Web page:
Jackson has developed good rapport with all of the receivers, particularly Willie Snead and Mark Andrews.  He’s also shown the ability to deliver crisp, on target passes across the middle. That’s where most interceptions in the NFL occur.  It’s usually late throws across the middle, and Jackson thus far has excelled in that area.

Of course pundits are quick to point out that Jackson is prone to put the ball on the ground, but he also recovers about 70% of those fumbles.  He’s also shown a penchant for shaking off not only fumbles and interceptions, coming back to make big plays.  His short term memory in regards to making mistakes also serves him well.

The Ravens have a big time game coming up against the Browns, who are also on a hot streak right now.  I watched their last game, in which they disposed the Jeff Driskell led Bengals in a workman like fashion.  It wasn’t much of a game, as the Browns dominated in every phase. It looked to me like the Bengals had packed it in for the season.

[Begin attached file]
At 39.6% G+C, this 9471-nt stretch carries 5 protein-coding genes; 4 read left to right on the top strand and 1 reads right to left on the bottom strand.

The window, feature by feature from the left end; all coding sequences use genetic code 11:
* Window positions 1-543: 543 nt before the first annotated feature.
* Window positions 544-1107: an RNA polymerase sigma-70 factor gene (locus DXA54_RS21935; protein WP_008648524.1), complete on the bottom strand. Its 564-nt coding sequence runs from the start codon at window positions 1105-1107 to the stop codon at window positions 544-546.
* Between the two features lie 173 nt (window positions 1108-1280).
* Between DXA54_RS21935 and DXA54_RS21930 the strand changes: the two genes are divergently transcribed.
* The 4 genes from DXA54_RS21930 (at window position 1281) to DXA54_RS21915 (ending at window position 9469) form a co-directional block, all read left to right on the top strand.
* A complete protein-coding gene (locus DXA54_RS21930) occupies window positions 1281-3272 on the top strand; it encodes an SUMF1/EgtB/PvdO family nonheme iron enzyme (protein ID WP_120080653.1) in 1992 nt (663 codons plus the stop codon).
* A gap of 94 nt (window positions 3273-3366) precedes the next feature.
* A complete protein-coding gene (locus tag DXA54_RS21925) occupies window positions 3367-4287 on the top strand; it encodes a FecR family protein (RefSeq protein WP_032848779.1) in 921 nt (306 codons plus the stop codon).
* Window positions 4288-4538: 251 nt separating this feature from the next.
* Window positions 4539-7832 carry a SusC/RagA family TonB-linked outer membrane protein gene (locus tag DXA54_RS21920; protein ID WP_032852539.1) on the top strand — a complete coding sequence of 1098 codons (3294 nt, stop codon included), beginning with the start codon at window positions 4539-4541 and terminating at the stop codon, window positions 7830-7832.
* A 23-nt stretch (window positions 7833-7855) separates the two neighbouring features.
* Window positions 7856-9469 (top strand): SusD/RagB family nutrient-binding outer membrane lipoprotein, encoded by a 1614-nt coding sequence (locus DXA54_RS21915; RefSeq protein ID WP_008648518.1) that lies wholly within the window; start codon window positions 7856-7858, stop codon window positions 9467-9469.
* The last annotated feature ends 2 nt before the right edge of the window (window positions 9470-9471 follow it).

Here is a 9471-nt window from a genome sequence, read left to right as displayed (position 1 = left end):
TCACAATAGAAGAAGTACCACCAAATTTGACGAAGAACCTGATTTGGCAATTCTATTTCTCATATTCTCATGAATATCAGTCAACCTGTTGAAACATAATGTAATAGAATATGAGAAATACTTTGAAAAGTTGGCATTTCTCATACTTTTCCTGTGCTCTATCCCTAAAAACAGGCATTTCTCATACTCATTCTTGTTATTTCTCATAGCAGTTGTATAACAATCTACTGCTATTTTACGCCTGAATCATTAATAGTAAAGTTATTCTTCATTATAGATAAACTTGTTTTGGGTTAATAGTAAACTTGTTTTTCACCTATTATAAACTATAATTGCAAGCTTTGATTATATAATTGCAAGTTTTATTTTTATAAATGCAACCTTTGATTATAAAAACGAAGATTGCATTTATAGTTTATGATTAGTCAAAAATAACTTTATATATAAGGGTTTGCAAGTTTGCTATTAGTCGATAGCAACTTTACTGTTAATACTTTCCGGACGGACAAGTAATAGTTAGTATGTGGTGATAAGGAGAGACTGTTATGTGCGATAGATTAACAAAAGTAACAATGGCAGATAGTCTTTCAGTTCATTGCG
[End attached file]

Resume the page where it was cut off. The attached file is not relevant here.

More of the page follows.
It was also a home game for the Browns, and they had that going for them.  Baker Mayfield looked good at times and like a rookie QB at others.  He made some gains with his feet, buying some time to find open receivers as well as tucking the ball in and taking off with it downfield.  He is barely 6 feet tall and he had a couple of passes batted down.

His frequent  targets were WR Rashard Higgins and TE David Njoku.  Jarvis Landry and Breshad Perriman also contributed but to a lesser extent.  Nick Chubb is a handful at running back, and that’s the one player I am sure that the Ravens defense will focus on taking away.  Chubb and Njoku are the keys to that offense, and who the Ravens defense needs to pay particular attention to.

Much of the credit for the Browns’ dramatic turnaround this season not only goes to their interim head coach Gregg Williams, but to their offensive coordinator Freddie Kitchens.  His offense has been very creative, productive and overall fun to watch.  Kitchens has done such a good job, that his name is emerging as a head coach candidate for many of the jobs that are going to be open at the end of the season.

He uses RB Duke Johnson very creatively in the run and pass game, as well as Jarvis Landry and Breshad Perriman.  In fact, Landry threw a bomb to Perriman on a double reverse.  But going back to what Ray Lewis had said, it’s still football.  The Ravens have to stay discipline, the ends have to stay at home and set the edge, and they will be fine.